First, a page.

Fr. James' story was long and sad.
"The little parish sat in small town near Nevada, toward the south of the state. Weekly, about three hundred people, mostly young families, came to the Tridentine Mass I had there. The congregation seemed friendly and content. Then, on the Fourth Sunday of Advent, as I was driving up to the church with the family with which I had been staying, we saw four state police cars outside the main gate which leads into the church parking lot. Martin Lutin, my driver just kept going past the church as if he going someplace else, and no one who was standing outside looked up to see us go by.
Then, Martin pulled into a gas station and filled up his tank. He told me he would drop his little family back home and take me all the way up to the farm. We started up the main highway. Martin could see barriers in the distance, so he veered off into a side road and we drove until he practically ran out of gas near the border of Andrew County. He then called a friend of his, Charlie Manly, who has a farm near the county line to bring him gas and food. We waited only a half hour for Charlie. Then, Charlie gave us some bad news. All the people who had been at the church already had been taken in for questioning as to the whereabouts of the visiting priest. Martin's wife called Charlie and told him that she wanted Martin back as soon as possible. Then, Mrs. Lutin told Charlie that I should not come back, ever.
We three discussed what to do. Charlie has a sister in Maryville and he offered to take me a bit out of the way and told me to stay there for a few weeks before making my way back to the hills and the farm.
This I did, staying with one of the bravest women I have ever met, who pretended I was a long lost brother from the past. I waited until after Christmas, and then, I just walked the rest of the way. I must have traveled over 600 miles. But, here I am. I can never go back to the Nevada area and I have no idea where all those good people are today."
Uncle Jay, who was up and fixing food again, nodded. "You are going nowhere. Your bishop made a mistake to put you in such an obvious place. But, does anyone know where you are from?"
Father James answered no and all in the room sighed. "But, I am having problems with my feet," noted Fr. James. "I think I have frostbite in some of the toes."
Uncle Jay went into action. He knew something about frostbite, having helped John years ago with two fingers.
Fr. James patiently let Uncle Jay attend to his feet, which looked bad, indeed. Christine actually felt sick looking at the black toes.
"You will be alright. This is topical damage and some skin will peel off, but don't worry. I can make something out of horsetail as a remedy. Here have some coffee and wait a bit."
Christine sat down next to Fr. James. She was beginning to have little sister adoration for her brave brother. She knew that what he had to endure hinted at more and even worse to come. She decided to talk about her "visions" later. They would have enough time.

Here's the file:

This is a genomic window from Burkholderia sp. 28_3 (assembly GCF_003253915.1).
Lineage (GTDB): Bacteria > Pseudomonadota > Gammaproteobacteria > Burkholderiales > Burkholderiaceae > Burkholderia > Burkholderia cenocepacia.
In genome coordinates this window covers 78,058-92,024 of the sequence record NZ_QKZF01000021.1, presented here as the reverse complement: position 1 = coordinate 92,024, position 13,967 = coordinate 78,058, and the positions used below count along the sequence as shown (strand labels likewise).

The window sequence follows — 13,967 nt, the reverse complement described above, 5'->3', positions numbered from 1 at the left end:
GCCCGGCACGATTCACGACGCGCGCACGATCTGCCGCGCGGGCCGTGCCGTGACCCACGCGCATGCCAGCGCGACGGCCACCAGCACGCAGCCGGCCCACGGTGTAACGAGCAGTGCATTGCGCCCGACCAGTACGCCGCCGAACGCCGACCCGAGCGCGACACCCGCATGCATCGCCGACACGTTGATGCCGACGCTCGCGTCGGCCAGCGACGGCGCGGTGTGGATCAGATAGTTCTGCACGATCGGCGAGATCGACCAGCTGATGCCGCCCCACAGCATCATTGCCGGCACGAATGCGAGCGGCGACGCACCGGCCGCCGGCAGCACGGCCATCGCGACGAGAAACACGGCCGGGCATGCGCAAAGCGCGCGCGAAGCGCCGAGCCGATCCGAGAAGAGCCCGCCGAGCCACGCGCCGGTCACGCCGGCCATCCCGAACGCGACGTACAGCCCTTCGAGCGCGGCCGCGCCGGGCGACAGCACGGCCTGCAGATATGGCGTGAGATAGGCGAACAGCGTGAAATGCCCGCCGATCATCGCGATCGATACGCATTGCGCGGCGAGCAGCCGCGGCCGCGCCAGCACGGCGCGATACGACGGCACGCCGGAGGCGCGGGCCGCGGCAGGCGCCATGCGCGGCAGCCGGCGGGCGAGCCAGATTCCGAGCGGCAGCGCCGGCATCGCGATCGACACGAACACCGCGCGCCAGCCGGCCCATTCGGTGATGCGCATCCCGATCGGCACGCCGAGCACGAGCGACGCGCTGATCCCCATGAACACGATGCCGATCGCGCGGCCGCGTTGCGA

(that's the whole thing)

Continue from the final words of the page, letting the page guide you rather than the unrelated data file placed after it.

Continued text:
Uncle Jay spoke softly, "Fr. James, I want you to move into the cavern house for a month or so, just in case. There are enough provisions for four months at least. You need to seem dead to the world right now."
Fr. James laughed, "Well, I sure could sleep like the dead tonight. I am bushed. But, before I go into hiding, I want to talk to My Lady for a bit, in private, so can I hobble over to the cottage or do you want me to stay here?"
Uncle Jay said he would wrap up the feet in cloth soaked in hazel. Fr. James could wear old Sam's gigantic boots over the cloths. Then, Uncle Jay said he would bring sage tea to both of them over in the cottage.
Christine led the injured priest to Sunset Cottage and Addie decided to brave the snow and join them in the tiny rooms there.
Once in the cottage, Fr. James added to the story, "Do not tell Uncle Jay this, but some people were shot at the church. I did not want to cause him distress. Three men were wounded or died to distract the sheriff's men from our car. We are in the age of martyrs, My Lady."
Christine put her hands on her lap. "I know this, Fr. James, I know this." The two became silent for many minutes, then Uncle Jay came in with the sage tea. "I think you should go over to the cave before the next snow, which is supposed to happen tonight. I shall come back for you in an hour."
Leaving the mugs and pot on the small table, Uncle Jay walked back to the Big House. Addie stayed with the brother and sister. Then, Christine asked if she could share something she needed discernment about-her two visions and the person calling her name. Fr. James encouraged her to share all the details. After Christine told him the calls she had heard, Fr. James became pensive. Then, he began to tell her what he discerned about the visions.
to be continued...